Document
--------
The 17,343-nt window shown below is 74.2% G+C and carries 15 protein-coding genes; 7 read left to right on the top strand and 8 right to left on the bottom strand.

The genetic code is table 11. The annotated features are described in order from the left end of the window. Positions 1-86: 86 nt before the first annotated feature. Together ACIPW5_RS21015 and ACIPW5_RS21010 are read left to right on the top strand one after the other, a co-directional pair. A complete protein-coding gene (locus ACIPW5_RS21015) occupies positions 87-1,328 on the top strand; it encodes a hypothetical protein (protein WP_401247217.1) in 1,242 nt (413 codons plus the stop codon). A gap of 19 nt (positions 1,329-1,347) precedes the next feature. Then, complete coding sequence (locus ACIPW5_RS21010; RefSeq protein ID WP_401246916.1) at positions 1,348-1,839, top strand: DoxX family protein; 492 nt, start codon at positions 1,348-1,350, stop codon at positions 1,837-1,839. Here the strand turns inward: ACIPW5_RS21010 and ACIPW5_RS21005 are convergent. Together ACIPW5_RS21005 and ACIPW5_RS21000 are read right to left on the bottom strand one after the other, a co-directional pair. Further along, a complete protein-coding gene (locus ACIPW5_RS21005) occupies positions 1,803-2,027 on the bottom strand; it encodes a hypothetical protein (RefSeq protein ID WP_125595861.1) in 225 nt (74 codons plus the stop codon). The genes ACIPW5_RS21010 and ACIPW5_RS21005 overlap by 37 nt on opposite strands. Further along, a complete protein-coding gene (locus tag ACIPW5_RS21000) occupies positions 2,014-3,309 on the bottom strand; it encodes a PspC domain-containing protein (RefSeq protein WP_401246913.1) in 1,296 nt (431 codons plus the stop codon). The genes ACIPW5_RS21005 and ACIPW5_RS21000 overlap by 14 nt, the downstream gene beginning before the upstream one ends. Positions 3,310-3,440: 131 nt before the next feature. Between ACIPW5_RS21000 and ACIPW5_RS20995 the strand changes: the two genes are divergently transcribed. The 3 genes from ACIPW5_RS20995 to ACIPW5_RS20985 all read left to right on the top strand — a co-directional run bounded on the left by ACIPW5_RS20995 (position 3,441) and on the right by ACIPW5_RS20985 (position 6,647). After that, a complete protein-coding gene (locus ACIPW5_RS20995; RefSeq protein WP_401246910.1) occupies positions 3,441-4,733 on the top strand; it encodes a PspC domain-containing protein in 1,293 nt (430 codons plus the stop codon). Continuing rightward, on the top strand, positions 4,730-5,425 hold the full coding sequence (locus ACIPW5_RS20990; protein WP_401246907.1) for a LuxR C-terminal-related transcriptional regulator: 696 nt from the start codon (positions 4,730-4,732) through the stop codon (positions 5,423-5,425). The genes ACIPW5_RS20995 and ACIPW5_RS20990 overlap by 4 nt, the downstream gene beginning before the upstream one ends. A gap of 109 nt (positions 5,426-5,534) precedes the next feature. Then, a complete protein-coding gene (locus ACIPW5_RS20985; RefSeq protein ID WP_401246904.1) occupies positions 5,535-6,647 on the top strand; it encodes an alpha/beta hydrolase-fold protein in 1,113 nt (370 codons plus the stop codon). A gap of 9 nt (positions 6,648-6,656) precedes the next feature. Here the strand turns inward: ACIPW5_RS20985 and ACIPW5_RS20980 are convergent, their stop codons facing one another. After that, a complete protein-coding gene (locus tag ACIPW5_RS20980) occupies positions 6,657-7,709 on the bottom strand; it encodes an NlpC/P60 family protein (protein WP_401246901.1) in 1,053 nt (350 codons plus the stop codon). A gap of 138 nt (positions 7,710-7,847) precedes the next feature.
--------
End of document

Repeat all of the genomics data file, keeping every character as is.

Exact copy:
The 17,343-nt window shown below is 74.2% G+C and carries 15 protein-coding genes; 7 read left to right on the top strand and 8 right to left on the bottom strand.

The genetic code is table 11. The annotated features are described in order from the left end of the window. Positions 1-86: 86 nt before the first annotated feature. Together ACIPW5_RS21015 and ACIPW5_RS21010 are read left to right on the top strand one after the other, a co-directional pair. A complete protein-coding gene (locus ACIPW5_RS21015) occupies positions 87-1,328 on the top strand; it encodes a hypothetical protein (protein WP_401247217.1) in 1,242 nt (413 codons plus the stop codon). A gap of 19 nt (positions 1,329-1,347) precedes the next feature. Then, complete coding sequence (locus ACIPW5_RS21010; RefSeq protein ID WP_401246916.1) at positions 1,348-1,839, top strand: DoxX family protein; 492 nt, start codon at positions 1,348-1,350, stop codon at positions 1,837-1,839. Here the strand turns inward: ACIPW5_RS21010 and ACIPW5_RS21005 are convergent. Together ACIPW5_RS21005 and ACIPW5_RS21000 are read right to left on the bottom strand one after the other, a co-directional pair. Further along, a complete protein-coding gene (locus ACIPW5_RS21005) occupies positions 1,803-2,027 on the bottom strand; it encodes a hypothetical protein (RefSeq protein ID WP_125595861.1) in 225 nt (74 codons plus the stop codon). The genes ACIPW5_RS21010 and ACIPW5_RS21005 overlap by 37 nt on opposite strands. Further along, a complete protein-coding gene (locus tag ACIPW5_RS21000) occupies positions 2,014-3,309 on the bottom strand; it encodes a PspC domain-containing protein (RefSeq protein WP_401246913.1) in 1,296 nt (431 codons plus the stop codon). The genes ACIPW5_RS21005 and ACIPW5_RS21000 overlap by 14 nt, the downstream gene beginning before the upstream one ends. Positions 3,310-3,440: 131 nt before the next feature. Between ACIPW5_RS21000 and ACIPW5_RS20995 the strand changes: the two genes are divergently transcribed. The 3 genes from ACIPW5_RS20995 to ACIPW5_RS20985 all read left to right on the top strand — a co-directional run bounded on the left by ACIPW5_RS20995 (position 3,441) and on the right by ACIPW5_RS20985 (position 6,647). After that, a complete protein-coding gene (locus ACIPW5_RS20995; RefSeq protein WP_401246910.1) occupies positions 3,441-4,733 on the top strand; it encodes a PspC domain-containing protein in 1,293 nt (430 codons plus the stop codon). Continuing rightward, on the top strand, positions 4,730-5,425 hold the full coding sequence (locus ACIPW5_RS20990; protein WP_401246907.1) for a LuxR C-terminal-related transcriptional regulator: 696 nt from the start codon (positions 4,730-4,732) through the stop codon (positions 5,423-5,425). The genes ACIPW5_RS20995 and ACIPW5_RS20990 overlap by 4 nt, the downstream gene beginning before the upstream one ends. A gap of 109 nt (positions 5,426-5,534) precedes the next feature. Then, a complete protein-coding gene (locus ACIPW5_RS20985; RefSeq protein ID WP_401246904.1) occupies positions 5,535-6,647 on the top strand; it encodes an alpha/beta hydrolase-fold protein in 1,113 nt (370 codons plus the stop codon). A gap of 9 nt (positions 6,648-6,656) precedes the next feature. Here the strand turns inward: ACIPW5_RS20985 and ACIPW5_RS20980 are convergent, their stop codons facing one another. After that, a complete protein-coding gene (locus tag ACIPW5_RS20980) occupies positions 6,657-7,709 on the bottom strand; it encodes an NlpC/P60 family protein (protein WP_401246901.1) in 1,053 nt (350 codons plus the stop codon). A gap of 138 nt (positions 7,710-7,847) precedes the next feature.